Adaptations for Survival: Grades 3-5: I Live Where?

Contributor
Christine Ann Royce
Type Category
Instructional Materials
Types
Article
Note
This resource, vetted by NSTA curators, is provided to teachers along with suggested modifications to make it more in line with the vision of the NGSS. While not considered to be “fully aligned,” the resources and expert recommendations provide teachers with concrete examples and expert guidance using the EQuIP rubric to adapted existing resources. Read more here.

Reviews

Description

This March, 2017 Science and Children article gives suggestions for using the book Beneath the Sun to create a 5E lesson where students research a particular habitat in order to identify (1) an animal that lives in the habitat and (2) the adaptations that help the animal survive in that particular habitat. The portion of the lesson that is for grades 3-5, I Live Where?, is on the last three pages of the journal article.

 

Intended Audience

Educator
Educational Level
  • Upper Elementary
Language
English
Access Restrictions

Available for purchase - The right to view, keep, and/or download material upon payment of a one-time fee.

Performance Expectations

3-LS4-3 Construct an argument with evidence that in a particular habitat some organisms can survive well, some survive less well, and some cannot survive at all.

Clarification Statement: Examples of evidence could include needs and characteristics of the organisms and habitats involved. The organisms and their habitat make up a system in which the parts depend on each other.

Assessment Boundary: none

This resource is explicitly designed to build towards this performance expectation.

Comments about Including the Performance Expectation
After researching a particular habitat and the animals that live there, the students must explain what characteristics animals would need to survive in different habitats. Then, the students are presented with pictures of three different rabbits (a jackrabbit with long ears, an arctic rabbit with white fur, and a marsh rabbit with small, rounded ears) and asked to apply what they have learned to predict in which habitat the rabbit would best survive. The rabbit pictures can be found on the NSTA Connections site: www.nsta.org/SC1703 .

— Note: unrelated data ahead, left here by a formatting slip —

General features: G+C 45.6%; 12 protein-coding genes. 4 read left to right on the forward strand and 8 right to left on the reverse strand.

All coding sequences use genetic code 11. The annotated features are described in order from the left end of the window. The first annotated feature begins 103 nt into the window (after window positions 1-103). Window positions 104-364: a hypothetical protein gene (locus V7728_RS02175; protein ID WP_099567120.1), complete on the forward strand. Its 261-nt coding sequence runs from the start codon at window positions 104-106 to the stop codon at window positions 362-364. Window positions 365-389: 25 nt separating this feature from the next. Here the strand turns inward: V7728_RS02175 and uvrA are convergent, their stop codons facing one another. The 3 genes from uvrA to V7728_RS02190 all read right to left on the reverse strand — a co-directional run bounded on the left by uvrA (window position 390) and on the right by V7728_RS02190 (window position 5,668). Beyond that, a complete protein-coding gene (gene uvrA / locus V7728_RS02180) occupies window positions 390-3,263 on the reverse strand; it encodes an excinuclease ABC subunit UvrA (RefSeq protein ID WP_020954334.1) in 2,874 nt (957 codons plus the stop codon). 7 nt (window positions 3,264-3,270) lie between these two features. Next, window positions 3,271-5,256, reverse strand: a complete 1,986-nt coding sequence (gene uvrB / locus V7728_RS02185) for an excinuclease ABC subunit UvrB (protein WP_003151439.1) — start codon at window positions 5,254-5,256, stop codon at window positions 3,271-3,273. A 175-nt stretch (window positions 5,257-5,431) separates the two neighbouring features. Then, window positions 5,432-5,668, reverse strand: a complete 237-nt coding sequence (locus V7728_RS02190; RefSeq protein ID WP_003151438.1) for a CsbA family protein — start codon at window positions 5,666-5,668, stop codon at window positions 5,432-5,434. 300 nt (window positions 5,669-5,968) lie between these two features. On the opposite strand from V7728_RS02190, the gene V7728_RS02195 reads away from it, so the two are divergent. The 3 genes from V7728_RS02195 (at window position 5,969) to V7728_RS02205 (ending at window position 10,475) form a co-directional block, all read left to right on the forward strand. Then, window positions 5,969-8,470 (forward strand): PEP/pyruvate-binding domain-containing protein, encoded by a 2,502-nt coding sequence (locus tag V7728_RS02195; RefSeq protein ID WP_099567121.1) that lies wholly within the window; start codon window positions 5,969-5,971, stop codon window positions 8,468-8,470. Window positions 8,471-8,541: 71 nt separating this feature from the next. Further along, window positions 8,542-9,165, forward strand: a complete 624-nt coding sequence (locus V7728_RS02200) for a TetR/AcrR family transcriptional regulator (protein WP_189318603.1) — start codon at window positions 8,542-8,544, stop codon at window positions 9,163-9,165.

Science and Engineering Practices

This resource is explicitly designed to build towards this science and engineering practice.

Comments about Including the Science and Engineering Practice
Each student pair studies a different habitat and then compare their information about habitats with other groups. Each group will explain to the group what characteristics they think the animal would need to survive in their habitat. The classroom discussion will help them to develop a group consensus about what characteristics each animal would need to survive in the different habitats.

Disciplinary Core Ideas

This resource is explicitly designed to build towards this disciplinary core idea.

Comments about Including the Disciplinary Core Idea
As the teacher is reading the book, Beneath the Sun, the article suggests guiding questions that help the student to understand that animals have certain needs that must be met in order to survive. Questions like, "What do you think would happen to the frog if it spent too much time out of the water and in the Sun?" guiding the students to uncover how an animal might not survive if the habitat does not meet their needs. Students will work in pairs to research a particular habitat (grassland, coniferous forest, deciduous forest, tropical rain forest, mountain, savanna, desert, polar ice, and tundra) and develop a list of characteristics that describe the animals that live there.